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Ukraine could give up territory to secure peace with Russia as Putin may be convinced to return land

Ukraine could give up territory to broker peace with Russia as Putin could be convinced to return land in exchange for sanctions easing, Bishop of Leeds suggests

  • Rt Rev Nick Baines wrote that the overall aim of allies ‘remains unclear’
  • In response to the comments, the Church of England said this was not its “view”
  • It previously caused controversy when Welby called Britain’s asylum plan ‘wicked’

Ukraine could give up territory to make peace with Russia, a senior cleric has suggested.

Rt Rev Nick Baines, Bishop of Leeds, made the claims in a newspaper published yesterday, writing that the overall purpose of Western allies “remains unclear” and that Vladimir Putin can be convinced to give back land in exchange for easing the sanctions

He added: ‘Is the aim to punish Russia or to change the behavior of Russia or even its regime?

‘The lack of clarity creates ambiguity, invites mission creep and risks strategic miscalculations.’

Rt Rev Nick Baines, Bishop of Leeds, made the claims in a newspaper published yesterday

Rt Rev Nick Baines, Bishop of Leeds, made the claims in a newspaper published yesterday

He also warned that “imposing punitive measures against all Russians, whatever their opinion, could cause resentment and fuel nationalism.”

In response, the Church of England said this was not its “view” and that “Ukraine’s territorial integrity stands without question.”

A spokesperson told the Telegraph: ‘This is not a policy. This is a discussion paper for the Synod pointing out possible long-term scenarios that have been put forward in some quarters regarding Ukraine.

“Ukraine’s territorial integrity is indisputable. As the newspaper clearly states, the long-term goal should be for Ukraine to control all its territory.”

The Church of England previously sparked controversy when Archbishop of Canterbury Justin Welby called Britain’s asylum plan to send migrants to Rwanda “wicked” in his Easter sermon.

The Church of England has previously sparked controversy when Archbishop of Canterbury Justin Welby called Britain's asylum plan to send migrants to Rwanda 'wicked' in his Easter sermon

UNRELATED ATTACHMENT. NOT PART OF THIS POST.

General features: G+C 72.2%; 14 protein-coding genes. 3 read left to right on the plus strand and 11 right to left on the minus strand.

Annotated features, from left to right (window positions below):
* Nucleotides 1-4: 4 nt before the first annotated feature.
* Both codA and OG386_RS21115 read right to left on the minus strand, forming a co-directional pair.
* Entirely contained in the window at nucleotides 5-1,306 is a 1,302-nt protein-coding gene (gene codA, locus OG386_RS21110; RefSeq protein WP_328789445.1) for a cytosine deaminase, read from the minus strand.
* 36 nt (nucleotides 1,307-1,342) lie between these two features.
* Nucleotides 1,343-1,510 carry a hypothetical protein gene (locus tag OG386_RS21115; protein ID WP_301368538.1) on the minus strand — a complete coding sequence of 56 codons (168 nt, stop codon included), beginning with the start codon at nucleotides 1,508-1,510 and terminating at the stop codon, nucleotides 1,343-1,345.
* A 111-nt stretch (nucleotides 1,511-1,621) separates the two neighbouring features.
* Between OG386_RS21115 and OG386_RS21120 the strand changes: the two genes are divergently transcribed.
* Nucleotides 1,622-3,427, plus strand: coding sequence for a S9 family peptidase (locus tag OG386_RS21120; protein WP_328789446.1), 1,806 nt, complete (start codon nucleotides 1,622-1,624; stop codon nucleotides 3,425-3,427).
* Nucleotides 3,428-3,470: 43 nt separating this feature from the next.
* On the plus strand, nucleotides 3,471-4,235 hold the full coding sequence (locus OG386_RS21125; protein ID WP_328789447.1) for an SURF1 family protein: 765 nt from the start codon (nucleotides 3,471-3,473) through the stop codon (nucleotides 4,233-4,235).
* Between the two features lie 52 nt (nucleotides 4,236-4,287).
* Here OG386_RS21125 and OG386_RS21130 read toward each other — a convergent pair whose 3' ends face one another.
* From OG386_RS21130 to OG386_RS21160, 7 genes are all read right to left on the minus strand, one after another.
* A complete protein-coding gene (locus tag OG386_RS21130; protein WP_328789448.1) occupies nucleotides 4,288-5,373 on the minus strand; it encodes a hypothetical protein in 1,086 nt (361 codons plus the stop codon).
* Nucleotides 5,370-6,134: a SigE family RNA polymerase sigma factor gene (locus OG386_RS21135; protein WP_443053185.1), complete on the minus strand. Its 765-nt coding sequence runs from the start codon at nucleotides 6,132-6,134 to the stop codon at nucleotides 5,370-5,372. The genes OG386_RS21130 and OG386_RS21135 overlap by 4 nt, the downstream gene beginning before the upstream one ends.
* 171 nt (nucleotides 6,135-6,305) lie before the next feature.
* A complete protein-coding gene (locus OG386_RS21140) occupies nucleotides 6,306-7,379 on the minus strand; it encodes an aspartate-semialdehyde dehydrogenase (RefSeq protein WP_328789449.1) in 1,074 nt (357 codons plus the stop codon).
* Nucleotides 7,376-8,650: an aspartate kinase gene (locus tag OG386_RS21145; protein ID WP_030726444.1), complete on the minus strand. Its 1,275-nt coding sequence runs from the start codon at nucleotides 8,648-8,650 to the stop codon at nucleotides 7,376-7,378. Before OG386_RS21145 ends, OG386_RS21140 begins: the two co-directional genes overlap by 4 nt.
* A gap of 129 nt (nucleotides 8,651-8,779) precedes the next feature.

The Church of England has previously sparked controversy when Archbishop of Canterbury Justin Welby called Britain’s asylum plan to send migrants to Rwanda ‘wicked’ in his Easter sermon

It comes as Boris Johnson warned NATO allies it would be a “disaster” to pressure Ukraine into accepting a “bad peace deal” that would see parts of the territory handed over to Putin.

The prime minister said there is little hope of sending the navy to salvage grain from the Russian president’s blockade, as he set his sights on talks with Turkey to prevent famine resulting from the invasion.

There are concerns in Kiev that Germany and France will force President Volodymyr Zelensky to accept a ceasefire that would see him cede land to Moscow.

Boris Johnson warned NATO allies it would be a 'disaster' to pressure Ukraine to accept a 'bad peace' deal, which would see parts of territory handed over to Putin

Boris Johnson warned NATO allies it would be a ‘disaster’ to pressure Ukraine to accept a ‘bad peace’ deal, which would see parts of territory handed over to Putin

There are concerns in Kiev that Germany and France will push President Volodymyr Zelensky to accept a ceasefire that would see him cede land to Moscow.

There are concerns in Kiev that Germany and France will push President Volodymyr Zelensky to accept a ceasefire that would see him cede land to Moscow.

Johnson, who will be at a summit of Commonwealth leaders in Rwanda in the coming days before speaking with G7 and NATO allies in Europe in the coming days, warned that “there is no doubt that there is now a lot of Ukraine fatigue.” in the world’.

“But I think they’re going to win. I know they are going to win. It’s their country. They are fighting desperately hard for it,” he told reporters who traveled with him in Kigali.

‘But they do need to be well supported. So my message to colleagues in the G7 and especially NATO is that now is not the time to settle down and encourage Ukrainians to settle for a bad peace, a peace where they are invited to pieces of their territory in exchange for a ceasefire.

“I think that would be a disaster. It would be a trigger for further escalation by Putin whenever he wanted. That would do much more economic damage to the world.’

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